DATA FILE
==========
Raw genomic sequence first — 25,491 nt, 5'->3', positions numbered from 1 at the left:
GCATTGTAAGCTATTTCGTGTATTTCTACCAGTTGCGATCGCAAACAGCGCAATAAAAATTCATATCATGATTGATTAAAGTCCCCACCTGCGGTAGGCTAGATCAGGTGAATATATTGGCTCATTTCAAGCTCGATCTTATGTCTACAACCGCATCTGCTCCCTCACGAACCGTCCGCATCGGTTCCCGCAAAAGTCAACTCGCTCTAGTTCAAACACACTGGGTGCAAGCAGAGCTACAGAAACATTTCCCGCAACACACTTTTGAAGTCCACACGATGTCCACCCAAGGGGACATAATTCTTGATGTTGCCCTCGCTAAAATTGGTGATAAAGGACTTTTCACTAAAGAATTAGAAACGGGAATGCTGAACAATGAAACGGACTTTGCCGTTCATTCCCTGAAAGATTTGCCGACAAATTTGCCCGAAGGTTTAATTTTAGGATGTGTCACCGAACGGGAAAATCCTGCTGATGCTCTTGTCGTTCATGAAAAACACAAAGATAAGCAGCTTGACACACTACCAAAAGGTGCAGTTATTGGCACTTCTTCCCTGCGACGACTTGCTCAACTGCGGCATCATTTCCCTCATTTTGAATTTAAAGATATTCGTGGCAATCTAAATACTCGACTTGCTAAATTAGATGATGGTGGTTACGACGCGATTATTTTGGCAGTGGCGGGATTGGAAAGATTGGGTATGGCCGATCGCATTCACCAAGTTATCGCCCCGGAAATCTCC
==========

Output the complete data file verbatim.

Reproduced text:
Raw genomic sequence first — 25,491 nt, 5'->3', positions numbered from 1 at the left:
GCATTGTAAGCTATTTCGTGTATTTCTACCAGTTGCGATCGCAAACAGCGCAATAAAAATTCATATCATGATTGATTAAAGTCCCCACCTGCGGTAGGCTAGATCAGGTGAATATATTGGCTCATTTCAAGCTCGATCTTATGTCTACAACCGCATCTGCTCCCTCACGAACCGTCCGCATCGGTTCCCGCAAAAGTCAACTCGCTCTAGTTCAAACACACTGGGTGCAAGCAGAGCTACAGAAACATTTCCCGCAACACACTTTTGAAGTCCACACGATGTCCACCCAAGGGGACATAATTCTTGATGTTGCCCTCGCTAAAATTGGTGATAAAGGACTTTTCACTAAAGAATTAGAAACGGGAATGCTGAACAATGAAACGGACTTTGCCGTTCATTCCCTGAAAGATTTGCCGACAAATTTGCCCGAAGGTTTAATTTTAGGATGTGTCACCGAACGGGAAAATCCTGCTGATGCTCTTGTCGTTCATGAAAAACACAAAGATAAGCAGCTTGACACACTACCAAAAGGTGCAGTTATTGGCACTTCTTCCCTGCGACGACTTGCTCAACTGCGGCATCATTTCCCTCATTTTGAATTTAAAGATATTCGTGGCAATCTAAATACTCGACTTGCTAAATTAGATGATGGTGGTTACGACGCGATTATTTTGGCAGTGGCGGGATTGGAAAGATTGGGTATGGCCGATCGCATTCACCAAGTTATCGCCCCGGAAATCTCC